Discover the Power of Color with the PicMonkey Gradient Tool

Discover the Power of Color with the PicMonkey Gradient Tool
August 2, 2018 Molly Shapiro

What’s one of the hottest, coolest design trends today? Gradients. The gradient—or transition from one color to another—has been inching its way into the designgeist for a while now, but when Instagram used it for its new logo, the gradient craze exploded. Our new, easy-to-use gradient tool ensures that PicMonkeyers aren’t left out of the party. Watch our video tutorial below or read on to learn how to use it, and get inspired by some gorgeous designs.

Quick steps for adding a gradient 

  1. Click Create to open an image in the PicMonkey editor.
  2. In the Effects tab (the magic wand icon) click Gradient.
  3. Click the color circles to choose your colors.
  4. Play with the blend modes and the Direction and Fade sliders to get the look you want.
  5. Click Apply and you’re on your way!

Now that you’ve gotten the basic idea, let’s dive into more detail. 

Gradients can be added to any object in your design: a photo, a graphic, a background, or a chunk of text too; it’s essentially the same process.

Choose a blend mode for your gradient.

How to add a gradient to anything

Click the Layers palette (stacked squarer icon in the bottom toolbar), and select the layer with the item you want to add the gradient to. Click the Effects tab (magic wand icon) on the far left. Then, in the menu to the right of the tabs, scroll down to the Paintbox group and click Gradient. In the gradient controls, click the color circles at the top to specify the colors you want.

You can choose colors using the spectrum, the palette, or the eyedropper tool. Next, click the dropdown list under Blend mode, and explore all the options. Experiment with the Direction and Fade sliders, and click Apply when you’re done.

Tweak your design but keep the gradient

Elephants never forget and neither does PicMonkey’s gradient feature. So, if you put a gradient on text, and later you decide to edit the text in that image, PicMonkey will retain the same gradient choices with your new text.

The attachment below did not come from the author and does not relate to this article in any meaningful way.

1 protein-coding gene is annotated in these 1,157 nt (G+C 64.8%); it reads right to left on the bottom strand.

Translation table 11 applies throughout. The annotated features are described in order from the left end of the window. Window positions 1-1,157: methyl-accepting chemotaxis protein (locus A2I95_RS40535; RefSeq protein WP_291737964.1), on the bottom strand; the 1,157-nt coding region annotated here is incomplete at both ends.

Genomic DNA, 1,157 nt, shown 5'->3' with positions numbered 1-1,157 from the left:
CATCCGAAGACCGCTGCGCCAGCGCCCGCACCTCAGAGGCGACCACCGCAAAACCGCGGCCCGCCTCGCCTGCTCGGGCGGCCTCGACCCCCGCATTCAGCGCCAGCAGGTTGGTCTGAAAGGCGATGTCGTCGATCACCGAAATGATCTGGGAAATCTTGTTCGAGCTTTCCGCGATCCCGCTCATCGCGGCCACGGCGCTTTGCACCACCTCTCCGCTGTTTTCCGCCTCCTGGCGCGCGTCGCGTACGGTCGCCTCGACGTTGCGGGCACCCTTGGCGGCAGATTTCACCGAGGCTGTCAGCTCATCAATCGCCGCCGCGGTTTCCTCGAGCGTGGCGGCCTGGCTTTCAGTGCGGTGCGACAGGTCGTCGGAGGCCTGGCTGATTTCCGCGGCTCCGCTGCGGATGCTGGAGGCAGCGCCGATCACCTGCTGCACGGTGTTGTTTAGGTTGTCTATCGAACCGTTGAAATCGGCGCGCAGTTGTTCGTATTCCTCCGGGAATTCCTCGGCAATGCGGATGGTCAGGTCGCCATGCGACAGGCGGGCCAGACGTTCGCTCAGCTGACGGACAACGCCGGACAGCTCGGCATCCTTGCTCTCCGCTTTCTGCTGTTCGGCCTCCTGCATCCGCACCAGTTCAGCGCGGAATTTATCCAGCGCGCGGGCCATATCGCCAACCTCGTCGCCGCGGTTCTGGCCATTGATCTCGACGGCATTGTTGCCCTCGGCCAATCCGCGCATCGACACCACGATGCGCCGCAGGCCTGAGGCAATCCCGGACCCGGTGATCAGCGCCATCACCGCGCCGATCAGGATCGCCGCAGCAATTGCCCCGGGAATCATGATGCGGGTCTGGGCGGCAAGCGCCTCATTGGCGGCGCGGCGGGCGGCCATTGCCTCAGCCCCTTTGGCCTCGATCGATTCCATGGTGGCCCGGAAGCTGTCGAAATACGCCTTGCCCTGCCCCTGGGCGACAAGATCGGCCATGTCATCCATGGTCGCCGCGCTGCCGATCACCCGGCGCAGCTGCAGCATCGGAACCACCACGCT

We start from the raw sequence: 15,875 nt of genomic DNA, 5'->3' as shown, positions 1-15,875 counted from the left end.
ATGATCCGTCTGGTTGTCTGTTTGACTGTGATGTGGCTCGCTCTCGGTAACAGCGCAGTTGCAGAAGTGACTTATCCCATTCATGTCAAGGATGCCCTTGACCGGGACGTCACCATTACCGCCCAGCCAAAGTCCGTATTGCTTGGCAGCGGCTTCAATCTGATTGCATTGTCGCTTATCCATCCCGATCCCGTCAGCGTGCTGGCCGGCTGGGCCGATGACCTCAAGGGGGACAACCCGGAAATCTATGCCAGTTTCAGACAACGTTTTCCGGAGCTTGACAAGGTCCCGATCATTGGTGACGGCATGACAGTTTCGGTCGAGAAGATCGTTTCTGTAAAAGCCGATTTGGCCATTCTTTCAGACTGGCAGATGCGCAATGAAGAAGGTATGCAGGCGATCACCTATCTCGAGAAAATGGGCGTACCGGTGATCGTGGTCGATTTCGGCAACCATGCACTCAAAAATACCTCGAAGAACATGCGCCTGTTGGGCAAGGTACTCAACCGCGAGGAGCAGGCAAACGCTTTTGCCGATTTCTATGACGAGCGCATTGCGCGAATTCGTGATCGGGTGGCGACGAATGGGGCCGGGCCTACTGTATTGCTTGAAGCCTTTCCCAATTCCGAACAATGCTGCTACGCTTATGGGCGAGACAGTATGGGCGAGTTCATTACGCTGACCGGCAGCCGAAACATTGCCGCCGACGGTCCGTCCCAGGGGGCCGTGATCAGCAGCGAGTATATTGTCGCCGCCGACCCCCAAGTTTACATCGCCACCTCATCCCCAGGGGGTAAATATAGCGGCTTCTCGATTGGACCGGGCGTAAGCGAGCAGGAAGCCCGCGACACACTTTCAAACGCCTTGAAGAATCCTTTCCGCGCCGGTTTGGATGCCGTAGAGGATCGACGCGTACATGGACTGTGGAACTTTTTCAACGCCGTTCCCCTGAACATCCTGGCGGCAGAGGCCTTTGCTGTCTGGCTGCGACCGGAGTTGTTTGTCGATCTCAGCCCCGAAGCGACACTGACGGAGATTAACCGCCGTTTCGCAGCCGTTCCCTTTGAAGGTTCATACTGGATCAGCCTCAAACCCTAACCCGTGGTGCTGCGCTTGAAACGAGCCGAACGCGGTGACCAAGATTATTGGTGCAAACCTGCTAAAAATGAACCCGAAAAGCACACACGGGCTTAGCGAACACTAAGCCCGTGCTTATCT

Convert a photo background to a layer.

If you replace a photo with another photo, the gradient will also remain—as long as it’s a layer, not a background. If it is a background, click “Convert to layer” in the Layers palette. Then click your new photo layer to bring up the Graphic palette and click Replace to swap in a new photo.

Apply a gradient across several objects

Apply a gradient to both text and photo in an image.

You can multi-select several objects (text, graphics, textures) by holding down the shift key as you click them in your design, or in the layers palette. Click Gradient, then click Apply and the gradient background will show across all at once.

Choose colors well

Choosing colors for a dramatic effect.

One way to select gradient colors is by looking at a color wheel. If you’re going for a more subtle look, you’ll want a smooth transition, so choose two colors that are near each other on the wheel. If you want a bolder, more dramatic feel, choose colors on opposite sides of the wheel, also known as complementary colors. You can find all sorts of fun web-based resources to help you with your color choices, such as ColorSpace and uiGradients.

Create connections

Use gradients to attract attention.

When designing images, one of the most important things is to make a powerful connection with the viewer. Because gradients are part of the natural world that surrounds us every day, we tend to have a visceral reaction to them. Gradients can be found in fruits, leaves, trees, mountains, the sky, the ocean, sunrises, and sunsets. They can even be seen on our own bodies, from the iris of our eyes to the subtle gradations of our hair. So give gradients a try and see what they can do for your designs.

 

Open up an image, apply a gradient, and see what happens!

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Molly Shapiro

In addition to her work on the PicMonkey blog, Molly writes about topics as varied as politics, finance, global health, and online dating. As a fiction writer, she’s published two books, both available on Amazon through totally non-sketchy retailers. A midwestern transplant who now calls Seattle home, Molly firmly believes that the Space Needle is way cooler than the Eiffel Tower.